After a lifetime in the firm, Simon’s career as a partner was over. He was not yet 60, and the firm didn’t need him any more. The inexorable forces of de-equitising had arrived in one short, traumatic meeting with two of his colleagues, the bearers of the decision by the management committee. It wasn’t personal. And it certainly wasn’t anything to do with his competence and dedication. It was, well…”just the way things are in the firm we can’t justify your position or points any more”. He should have seen it coming. The signs were all too obvious. But he was not ready to go. He still felt energised, competent and able to add value to clients and the firm. Questions raced through his head. Could he afford not to work? How would he explain it to his wife and family? What would he do with the rest of his life? He had no particular interests or hobbies. His life was the firm–his firm after all. In the days that followed Simon experienced the gamut emotions ranging from of disbelief (‘why me?’), resistance (‘they can’t do this!’) and anger (‘after all I have contributed’).
In the lead-up to departure day and the ceremonial ‘farewells’ he kept busy, completing work, tidying, handing over. But soon after he’d left his office, his files and clients and friends behind, Simon began to feel disoriented. Sitting at home, having leisurely breakfasts, time for gardening and space for himself held little meaning. He felt isolated, directionless, and helpless. With external demands, routines and implicit rules removed Simon was lost, almost disabled. To make matters worse his wife found his moping and presence in the house irritating. She had a life of her own. Going to a Friday lunch at the office made things worse; he didn’t belong there anymore, he wasn’t important, he was disconnected from the daily realities of the work and environment. His ‘friends’ and colleagues had moved on. No one seemed to care. It hurt.
All too frequently I work with ‘Simons’–partners in professional service firms and senior company executives–who are anything but prepared for life after the firm. They speak of lonely, empty days, searching for explanations and asking themselves why the transition is so painful and different from others they have negotiated. They wonder what has happened to their sense of identity and self-worth. These are people who have not invested time in themselves and done the work of preparing for the next stage of their lives. Many are in unrecognised denial that the day of the ‘knock on the door’ would ever come. Others neglect to plan because they have no idea how or where to begin. Some are afraid to be seen to be vulnerable, to ask for help.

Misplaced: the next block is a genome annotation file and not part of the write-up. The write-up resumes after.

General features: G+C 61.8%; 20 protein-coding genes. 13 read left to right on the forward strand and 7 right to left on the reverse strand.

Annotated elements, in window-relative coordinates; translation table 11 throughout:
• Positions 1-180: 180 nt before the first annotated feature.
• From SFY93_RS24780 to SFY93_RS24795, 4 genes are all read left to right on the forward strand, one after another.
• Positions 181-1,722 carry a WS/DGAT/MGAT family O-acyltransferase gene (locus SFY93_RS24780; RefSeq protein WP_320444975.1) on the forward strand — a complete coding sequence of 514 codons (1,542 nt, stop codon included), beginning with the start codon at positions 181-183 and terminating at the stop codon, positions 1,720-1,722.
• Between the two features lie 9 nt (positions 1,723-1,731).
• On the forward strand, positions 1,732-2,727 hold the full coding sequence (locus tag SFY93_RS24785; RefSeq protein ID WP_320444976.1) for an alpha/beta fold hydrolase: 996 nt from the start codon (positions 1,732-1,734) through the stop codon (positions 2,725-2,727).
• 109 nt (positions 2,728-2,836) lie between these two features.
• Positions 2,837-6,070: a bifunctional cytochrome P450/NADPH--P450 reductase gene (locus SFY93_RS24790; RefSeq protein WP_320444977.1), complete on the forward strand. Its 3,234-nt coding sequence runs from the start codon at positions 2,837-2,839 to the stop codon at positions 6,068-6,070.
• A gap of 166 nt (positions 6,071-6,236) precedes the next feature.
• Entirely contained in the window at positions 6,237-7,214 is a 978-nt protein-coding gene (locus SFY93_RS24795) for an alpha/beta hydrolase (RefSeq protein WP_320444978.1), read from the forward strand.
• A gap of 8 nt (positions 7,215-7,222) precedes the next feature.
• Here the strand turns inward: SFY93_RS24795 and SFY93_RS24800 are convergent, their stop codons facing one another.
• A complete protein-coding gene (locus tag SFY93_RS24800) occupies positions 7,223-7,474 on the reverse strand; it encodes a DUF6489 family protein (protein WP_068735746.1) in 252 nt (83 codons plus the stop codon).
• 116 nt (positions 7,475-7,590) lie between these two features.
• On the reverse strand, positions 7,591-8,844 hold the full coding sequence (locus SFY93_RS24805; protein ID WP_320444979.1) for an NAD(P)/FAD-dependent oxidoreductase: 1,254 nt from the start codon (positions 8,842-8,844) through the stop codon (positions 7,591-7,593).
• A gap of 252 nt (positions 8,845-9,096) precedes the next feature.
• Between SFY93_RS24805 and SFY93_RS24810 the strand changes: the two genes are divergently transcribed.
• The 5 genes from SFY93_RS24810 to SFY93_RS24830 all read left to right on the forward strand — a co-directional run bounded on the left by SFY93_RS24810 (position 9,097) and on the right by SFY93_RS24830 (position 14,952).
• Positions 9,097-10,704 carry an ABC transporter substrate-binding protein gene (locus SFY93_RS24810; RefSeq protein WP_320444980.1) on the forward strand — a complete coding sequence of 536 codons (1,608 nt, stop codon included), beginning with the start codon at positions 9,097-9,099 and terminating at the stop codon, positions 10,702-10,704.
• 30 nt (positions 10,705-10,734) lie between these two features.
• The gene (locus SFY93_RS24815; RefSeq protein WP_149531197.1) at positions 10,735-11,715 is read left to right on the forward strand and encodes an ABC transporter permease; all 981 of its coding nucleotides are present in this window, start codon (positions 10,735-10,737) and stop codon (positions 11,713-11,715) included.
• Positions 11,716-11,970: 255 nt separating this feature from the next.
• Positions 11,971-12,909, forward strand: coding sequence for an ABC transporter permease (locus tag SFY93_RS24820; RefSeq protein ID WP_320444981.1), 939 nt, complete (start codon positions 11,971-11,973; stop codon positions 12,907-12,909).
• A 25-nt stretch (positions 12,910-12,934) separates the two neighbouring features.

What’s to be done? First, recognise that it’s never too early to start preparing. I know this is more easily said than done. It requires introspection, reflection and prospection–activities that many professional people find hard to do, let alone master. The alternative is too distressing to contemplate. Talk with your closest friends, seek out those who have made it through the depths of this despair, network, and take skilled advice. Do not be passive. Seek help from those who understand the challenges and travails and who have the skill to help you examine yourself, assess your options and choose a direction that will provide meaning and happiness for you. This is a call to action.
The longer you leave it the fewer options you have!